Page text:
China Redux: Business and the Contest for Power in the Indo-Pacific
Asia Society Australia Executive Director, Policy Richard Maude's speech to New Zealand's China Business Summit 2021
Thank you Simon and thanks to NZ INC and the NZ Asia Foundation for kindly hosting me on this visit.
I have been asked to talk about the geo-politics of our fast-changing region. So, in these short remarks today I want to do three things. First, to map the contours of geo-political competition in the Indo-Pacific. Second, to offer some judgements about what the contest in our region means for countries like New Zealand and Australia. And, third, to reflect on what implications we might draw for businesses.
Let’s start with a wide aperture.
If on some days you feel like tuning out the news from the far corners of our vast region in favour of a good novel and a glass of excellent New Zealand pinot, well you could be forgiven. There’s talk of a new Cold War. Tensions are rising over Taiwan. Asia Society President and former Australian Prime Minister Kevin Rudd wrote recently that we should prepare ourselves for a decade of China and the United States “living dangerously”.
Last year, in launching Australia’s defence strategic update, the current Prime Minister, Scott Morrison, said Australia faced a world that was “poorer, more dangerous and more disorderly”. Morrison was reflecting in part on the unravelling of the post-Cold War global order – an era of unrivalled US dominance, an era in which the rules and institutions that supported global cooperation reflected US power and values, a very good era for countries like New Zealand and Australia.
That world has not disappeared entirely, but it is fading. Change is coming from all directions: discontent with globalisation, and the nationalism and populism this has spawned, not least in the United States, technological shifts, climate change, the economic and social effects of the COVID-19 pandemic, and, of course, a more powerful, assertive and nationalist China.
Whether we like it or not, our region will be shaped more in the future by Chinese power and interests. The question for the rest of us is whether this change can be managed peacefully and in a way that protects our sovereignty and – to paraphrase the late Singaporean Prime Minister Lee Kuan Yew – the space to be ourselves.
This is the defining foreign policy challenge of our time. A tough contest is already underway – for power and influence, for wealth, for the technological high ground, over standards, over basic human rights we might have thought settled by now, even over what constitutes the truth. No wonder Foreign Minister Mahuta lamented the other day that it wasn’t getting any easier to be a small country. In truth, it’s not getting any easier to be middle power, either.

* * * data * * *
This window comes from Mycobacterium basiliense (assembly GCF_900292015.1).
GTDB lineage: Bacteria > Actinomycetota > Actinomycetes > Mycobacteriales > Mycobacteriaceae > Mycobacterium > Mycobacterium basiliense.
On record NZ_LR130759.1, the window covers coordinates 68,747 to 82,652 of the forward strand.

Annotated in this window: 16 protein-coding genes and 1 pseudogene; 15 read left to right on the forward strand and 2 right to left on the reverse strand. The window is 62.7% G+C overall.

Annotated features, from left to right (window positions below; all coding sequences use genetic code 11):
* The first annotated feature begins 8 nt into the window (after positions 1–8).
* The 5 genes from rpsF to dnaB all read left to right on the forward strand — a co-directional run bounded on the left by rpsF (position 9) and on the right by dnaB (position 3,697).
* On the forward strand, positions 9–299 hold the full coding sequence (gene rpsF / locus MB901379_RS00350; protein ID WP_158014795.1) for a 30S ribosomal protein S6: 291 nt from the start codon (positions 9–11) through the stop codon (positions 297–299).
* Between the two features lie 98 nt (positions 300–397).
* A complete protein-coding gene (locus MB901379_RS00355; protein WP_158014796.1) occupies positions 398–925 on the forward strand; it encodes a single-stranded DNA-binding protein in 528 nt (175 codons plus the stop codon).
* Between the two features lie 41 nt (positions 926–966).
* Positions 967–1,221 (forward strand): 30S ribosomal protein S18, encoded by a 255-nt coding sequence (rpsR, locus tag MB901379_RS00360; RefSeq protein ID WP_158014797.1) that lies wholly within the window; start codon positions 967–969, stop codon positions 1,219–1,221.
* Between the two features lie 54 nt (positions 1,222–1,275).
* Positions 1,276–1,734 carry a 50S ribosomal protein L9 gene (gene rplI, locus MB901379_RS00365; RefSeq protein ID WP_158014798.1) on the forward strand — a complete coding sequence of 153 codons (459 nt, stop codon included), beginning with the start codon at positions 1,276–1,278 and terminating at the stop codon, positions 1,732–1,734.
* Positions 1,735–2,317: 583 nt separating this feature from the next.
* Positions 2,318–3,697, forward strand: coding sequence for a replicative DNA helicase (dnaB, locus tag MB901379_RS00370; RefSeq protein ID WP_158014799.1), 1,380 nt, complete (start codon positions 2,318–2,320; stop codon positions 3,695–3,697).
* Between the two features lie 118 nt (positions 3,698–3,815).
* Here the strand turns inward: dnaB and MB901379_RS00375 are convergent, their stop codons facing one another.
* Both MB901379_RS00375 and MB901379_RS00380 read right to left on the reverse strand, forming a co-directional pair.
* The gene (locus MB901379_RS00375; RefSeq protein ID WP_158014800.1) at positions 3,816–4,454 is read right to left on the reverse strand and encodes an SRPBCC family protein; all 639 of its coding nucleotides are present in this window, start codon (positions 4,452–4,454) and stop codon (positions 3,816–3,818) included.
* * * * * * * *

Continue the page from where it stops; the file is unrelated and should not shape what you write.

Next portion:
The contest in the Indo-Pacific
So, with those broad framing thoughts, let’s dig a little deeper into the contest in the region.
A starting point is to remind ourselves that global order is shaped in the main by the power of nation states. Today, China would like global order to better reflect its great power status and preferences. It wants legitimacy for Communist Party rule, non-interference in its “core interests”, and freedom from liberal norms.
China also wants to be the pre-eminent power in our part of the world and for regional countries to defer to its interests and authority. Particularly in recent years, it has pursued its interests in an aggressive, tough-minded way. Up to a point, we shouldn’t be particularly surprised by this. China is, after all, a great power. But China’s assertive, often zero-sum diplomacy, is also alienating many countries and creating a significant clash of national interests. It turns out that what is good for China is not always good for the rest of us.
So we have a problem of divergent national interests and goals. We also have a growing clash of values. There is now a yawning chasm between the Chinese Communist Party’s brand of Leninism and Western liberalism. If it ever was, it is no longer possible for democratic countries to isolate concerns about China’s hardening authoritarianism and human rights abuses from other aspects of their engagement with China.
In sum, the list of differences between China and many countries in the region is serious and structural.
Foreign Minister Mahuta touched on some of these in her recent speech on China – human rights, especially in Hong Kong and Xinjiang, cyber-attacks and Chinese loans in the Southwest Pacific. To that, you might add foreign interference, Taiwan, China’s excessive maritime claims in the South China Sea, tensions in the East China Sea, border clashes between India and China, and concerns about IP theft, and reciprocal access to the Chinese market.
If all of this wasn’t hard enough to manage, China increasingly is willing to punish countries that raise concerns publicly or take actions Beijing regards as hostile to its interests, as several countries, including Australia have experienced.
This contest of power, this clash of interests and values, can be managed as best we can, but it won’t go away any time soon. This is an era, not a passing moment.
Nowhere do we see this more forcefully than in the relationship between the United States and China. US-China ties collapsed spectacularly during President Trump’s term, but the falling out between the two has deeper roots. Tension is high. Mutual trust has evaporated. Interdependence is seen as a liability rather than a stabilising factor.